Conference Guides

Averie Wells. Photo by Aliyah Wells.

Averie Wells (Tsimshian/Iñupiaq/Yup’ik) was born and raised in Anchorage. Her parents are Karla Weise and Clinton Wells, and her maternal grandparents are Eileen and John Weise with roots in Bethel and Metlakatla. Her paternal grandparents are Rhoda and Harold Wells with roots in Kotzebue. Averie is a junior majoring in Political Science at the University of Alaska Anchorage. She enjoys being outside and engaging in political conversations. She loves her family dog, Stevie, who has been a source of strength during this pandemic. Averie strengthened her advocacy voice though the FAI Public Policy Fellowship and Summer Internship Program. In the past she also served as a Statewide Elders & Youth Council Representative for the Southcentral region. Averie hopes to be a lawyer and travel the world.

Duncan Okitkun processing a beluga whale stomach. Photo by Louise Okitkun.

Duncan Aciniq Okitkun (Yup’ik) is from Kotlik and resides in St. Mary’s. His parents are Marvin Okitkun of Kotlik and Stephanie Dukes of Stebbins. His paternal grandparents are Benedict and Louise Okitkun and maternal grandparents are Herbert and Minnie Aluska. Aciniq was raised in traditional ways of living and loves hunting, fishing, Yup’ik dancing, drum making, carving, and spending time with loved ones. In the past he served on the Statewide Elders & Youth Council as Representative for the YK Delta. He started college at University of Alaska Fairbanks and hopes to become a Yup’ik language teacher in his hometown. He is currently a Yup’ik Boys Skills Instructor at the St. Mary’s school where he teaches craft and tool making and is also an Arctic Youth Ambassador for 2020-2021. 

Registration

Registration for Elders & Youth will be free this year thanks to the generosity of our sponsors! We encourage schools and communities to partner with us and register as many participants as they’d like. For schools, please consider participation in the conference as school attendance through virtual school offerings during this time of COVID-19. This free registration and warm invitation is our way of holding up our communities during this time, and ensure connection, learning, relationship-building, and understanding of our rich and diverse Alaska Native cultures are fostered and shared across the state. We encourage early bird registration by Friday, October 8th via online registration at https://whova.com/portal/registration/seyc_202110/ to ensure there’s enough time to send out materials relevant to our Living & Loving Our Cultures workshops. Space will be limited in some sessions by request of the instructors and/or ability to get materials sent out in time. Registration will continue through the beginning of the conference though some sessions may not be available.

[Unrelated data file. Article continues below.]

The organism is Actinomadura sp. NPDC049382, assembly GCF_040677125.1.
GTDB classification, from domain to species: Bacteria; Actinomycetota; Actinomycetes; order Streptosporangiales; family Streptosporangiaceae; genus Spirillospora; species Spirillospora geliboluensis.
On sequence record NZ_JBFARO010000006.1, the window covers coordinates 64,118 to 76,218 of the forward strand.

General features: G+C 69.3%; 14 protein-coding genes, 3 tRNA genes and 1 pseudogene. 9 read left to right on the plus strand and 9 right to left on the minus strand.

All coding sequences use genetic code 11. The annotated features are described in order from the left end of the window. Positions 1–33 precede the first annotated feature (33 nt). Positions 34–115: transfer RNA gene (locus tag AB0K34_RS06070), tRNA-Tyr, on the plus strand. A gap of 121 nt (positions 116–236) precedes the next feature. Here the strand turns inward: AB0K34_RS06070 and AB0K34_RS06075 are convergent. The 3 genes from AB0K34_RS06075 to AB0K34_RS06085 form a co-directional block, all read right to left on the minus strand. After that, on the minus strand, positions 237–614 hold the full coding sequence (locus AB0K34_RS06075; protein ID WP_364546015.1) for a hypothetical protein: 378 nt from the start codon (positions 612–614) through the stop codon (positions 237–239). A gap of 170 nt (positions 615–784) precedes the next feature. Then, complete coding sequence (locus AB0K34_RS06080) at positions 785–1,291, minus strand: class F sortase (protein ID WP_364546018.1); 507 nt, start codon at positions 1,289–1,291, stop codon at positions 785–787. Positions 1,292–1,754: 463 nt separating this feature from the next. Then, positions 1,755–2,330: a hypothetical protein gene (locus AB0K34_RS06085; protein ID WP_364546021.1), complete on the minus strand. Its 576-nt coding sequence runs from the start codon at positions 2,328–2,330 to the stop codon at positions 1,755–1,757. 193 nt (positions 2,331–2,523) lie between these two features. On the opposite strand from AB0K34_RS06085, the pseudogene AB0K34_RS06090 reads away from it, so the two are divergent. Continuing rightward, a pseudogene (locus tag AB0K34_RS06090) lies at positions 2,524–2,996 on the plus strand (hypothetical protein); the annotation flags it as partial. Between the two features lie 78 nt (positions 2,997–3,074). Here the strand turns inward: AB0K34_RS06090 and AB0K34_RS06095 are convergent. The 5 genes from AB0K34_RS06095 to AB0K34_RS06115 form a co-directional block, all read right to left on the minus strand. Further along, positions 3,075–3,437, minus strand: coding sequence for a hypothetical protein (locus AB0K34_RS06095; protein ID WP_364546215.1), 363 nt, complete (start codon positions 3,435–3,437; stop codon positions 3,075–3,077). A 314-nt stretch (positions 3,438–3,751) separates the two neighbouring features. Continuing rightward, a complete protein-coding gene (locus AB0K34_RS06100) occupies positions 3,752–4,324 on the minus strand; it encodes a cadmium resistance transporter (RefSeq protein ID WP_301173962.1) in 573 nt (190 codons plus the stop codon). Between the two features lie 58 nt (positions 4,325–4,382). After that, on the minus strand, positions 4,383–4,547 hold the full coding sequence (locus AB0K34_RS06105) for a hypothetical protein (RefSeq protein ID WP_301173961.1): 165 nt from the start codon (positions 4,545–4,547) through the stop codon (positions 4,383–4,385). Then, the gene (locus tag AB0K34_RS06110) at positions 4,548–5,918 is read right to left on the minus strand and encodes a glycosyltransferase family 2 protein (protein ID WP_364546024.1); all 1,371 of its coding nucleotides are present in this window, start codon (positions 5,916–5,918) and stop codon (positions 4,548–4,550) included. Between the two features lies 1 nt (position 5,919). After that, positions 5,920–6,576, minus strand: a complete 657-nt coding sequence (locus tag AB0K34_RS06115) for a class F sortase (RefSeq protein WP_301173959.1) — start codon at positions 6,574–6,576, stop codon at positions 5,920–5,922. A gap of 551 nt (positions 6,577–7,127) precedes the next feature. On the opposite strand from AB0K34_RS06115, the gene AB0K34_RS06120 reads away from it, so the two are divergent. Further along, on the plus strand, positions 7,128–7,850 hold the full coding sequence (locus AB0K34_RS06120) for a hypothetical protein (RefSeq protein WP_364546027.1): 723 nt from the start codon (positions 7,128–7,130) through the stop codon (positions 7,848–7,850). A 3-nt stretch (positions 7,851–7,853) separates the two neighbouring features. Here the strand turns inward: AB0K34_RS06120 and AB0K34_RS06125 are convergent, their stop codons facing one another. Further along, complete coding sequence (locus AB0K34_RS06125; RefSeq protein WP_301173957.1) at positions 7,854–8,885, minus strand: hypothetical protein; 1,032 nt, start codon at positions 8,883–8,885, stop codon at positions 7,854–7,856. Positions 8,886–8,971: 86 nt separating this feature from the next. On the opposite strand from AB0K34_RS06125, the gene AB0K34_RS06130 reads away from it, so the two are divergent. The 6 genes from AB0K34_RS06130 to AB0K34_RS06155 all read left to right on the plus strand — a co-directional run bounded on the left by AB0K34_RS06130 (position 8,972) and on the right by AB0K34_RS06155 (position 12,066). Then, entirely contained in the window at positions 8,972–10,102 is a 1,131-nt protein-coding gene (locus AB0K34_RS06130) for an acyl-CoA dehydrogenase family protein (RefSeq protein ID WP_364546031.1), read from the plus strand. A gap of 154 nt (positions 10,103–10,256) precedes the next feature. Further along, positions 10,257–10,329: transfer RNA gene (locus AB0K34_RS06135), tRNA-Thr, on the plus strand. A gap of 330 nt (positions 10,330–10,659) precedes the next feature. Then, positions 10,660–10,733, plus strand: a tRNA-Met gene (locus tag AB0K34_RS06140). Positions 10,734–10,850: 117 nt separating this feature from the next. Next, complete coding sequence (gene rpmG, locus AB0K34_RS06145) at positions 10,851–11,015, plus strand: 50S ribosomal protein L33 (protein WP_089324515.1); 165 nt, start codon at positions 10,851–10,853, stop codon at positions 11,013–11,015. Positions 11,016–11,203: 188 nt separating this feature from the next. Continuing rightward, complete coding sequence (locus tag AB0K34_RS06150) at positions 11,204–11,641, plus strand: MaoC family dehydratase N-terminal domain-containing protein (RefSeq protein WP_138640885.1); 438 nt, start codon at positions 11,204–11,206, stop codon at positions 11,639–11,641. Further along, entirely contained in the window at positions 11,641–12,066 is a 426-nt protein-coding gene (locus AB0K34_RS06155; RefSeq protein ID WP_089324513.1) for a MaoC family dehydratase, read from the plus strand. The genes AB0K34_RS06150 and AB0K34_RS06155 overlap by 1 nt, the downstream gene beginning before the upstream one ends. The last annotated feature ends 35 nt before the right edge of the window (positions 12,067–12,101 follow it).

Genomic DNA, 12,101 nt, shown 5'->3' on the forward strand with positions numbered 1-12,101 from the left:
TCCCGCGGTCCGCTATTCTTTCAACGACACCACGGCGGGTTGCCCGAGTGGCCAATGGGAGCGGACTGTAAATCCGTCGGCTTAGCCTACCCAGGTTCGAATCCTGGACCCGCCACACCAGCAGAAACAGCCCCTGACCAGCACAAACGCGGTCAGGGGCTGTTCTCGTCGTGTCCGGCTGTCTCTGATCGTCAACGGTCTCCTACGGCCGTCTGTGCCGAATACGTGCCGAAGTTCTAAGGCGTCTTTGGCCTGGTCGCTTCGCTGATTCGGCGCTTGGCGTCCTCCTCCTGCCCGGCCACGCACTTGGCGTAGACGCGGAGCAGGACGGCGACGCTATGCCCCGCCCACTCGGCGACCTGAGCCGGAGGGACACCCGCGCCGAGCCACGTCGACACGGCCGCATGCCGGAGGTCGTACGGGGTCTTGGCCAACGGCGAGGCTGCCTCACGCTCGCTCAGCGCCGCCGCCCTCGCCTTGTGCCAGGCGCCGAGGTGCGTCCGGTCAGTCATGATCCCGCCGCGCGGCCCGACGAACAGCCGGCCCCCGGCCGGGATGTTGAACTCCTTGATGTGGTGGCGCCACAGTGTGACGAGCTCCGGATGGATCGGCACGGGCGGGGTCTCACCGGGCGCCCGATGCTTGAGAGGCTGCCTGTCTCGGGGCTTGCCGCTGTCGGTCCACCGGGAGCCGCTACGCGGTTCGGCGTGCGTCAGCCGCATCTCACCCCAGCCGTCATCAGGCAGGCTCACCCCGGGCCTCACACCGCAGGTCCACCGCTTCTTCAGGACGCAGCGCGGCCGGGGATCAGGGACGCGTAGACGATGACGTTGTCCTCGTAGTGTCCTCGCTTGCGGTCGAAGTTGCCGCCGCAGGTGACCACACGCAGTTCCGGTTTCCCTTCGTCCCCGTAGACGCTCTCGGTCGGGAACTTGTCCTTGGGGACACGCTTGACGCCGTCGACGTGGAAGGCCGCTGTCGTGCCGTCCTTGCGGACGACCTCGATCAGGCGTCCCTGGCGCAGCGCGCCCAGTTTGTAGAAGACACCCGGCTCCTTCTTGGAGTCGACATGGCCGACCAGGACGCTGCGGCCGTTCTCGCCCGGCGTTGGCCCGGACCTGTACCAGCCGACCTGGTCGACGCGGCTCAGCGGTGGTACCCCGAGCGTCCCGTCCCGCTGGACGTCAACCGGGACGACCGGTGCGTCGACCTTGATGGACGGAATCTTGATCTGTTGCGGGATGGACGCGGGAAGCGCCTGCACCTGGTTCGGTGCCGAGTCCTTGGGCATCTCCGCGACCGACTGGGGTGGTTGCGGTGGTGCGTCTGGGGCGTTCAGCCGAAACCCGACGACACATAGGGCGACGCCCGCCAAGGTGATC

Call for Proposals, Volunteers & Sponsorships

Elders & Youth is made possible with the love and support of our community, volunteers and sponsors. Our Call for Proposals is still currently available online, however we are fast filling up with incredible offerings from  across the state. We are seeking volunteers to assist with registration, video editing, social media monitoring, kit packing and more; please sign up online to volunteerSponsorships are vital to ensure a successful convening of our precious Elders & Youth; AwA’ahdah, thank you to all who have sponsored thus far! For more details about our call for proposals, volunteers and sponsors please visit: https://firstalaskans.org/leadership-development/elders-youth-conference/2021-elders-youth-conference/

Community Hall

Our re-imagined Community Hall will feature our Alaska Native artists and community organizations virtually as well. To be considered for inclusion in the Community Hall, visit https://whova.com/portal/registration/seyc_202110/

Broadcast & Livestream

Elders & Youth will be livestreamed on the FAI website and televised statewide through our partners on KTOO 360 North and ARCS, though interactive learning, engagement, and participation will only be accessible via registration. We are committed to having a culturally radiant and safe virtual experience for our participants where all are welcome with the understanding that we center our Elders and our youth. 

We look forward to seeing you this October 17th-20th! To get involved and for more information, please visit our FAI website at www.firstalaskans.org, calling 907-677-1700 or emailing [email protected]

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About First Alaskans Institute (FAI):  At FAI we know we are responsible for carrying more than 10,000 years of ancestral knowledge into the future with rigor, humor, resilience, vigilance, and love. To learn more, please visit our website at www.firstalaskans.org, contact us at 907-677-1700 or email [email protected]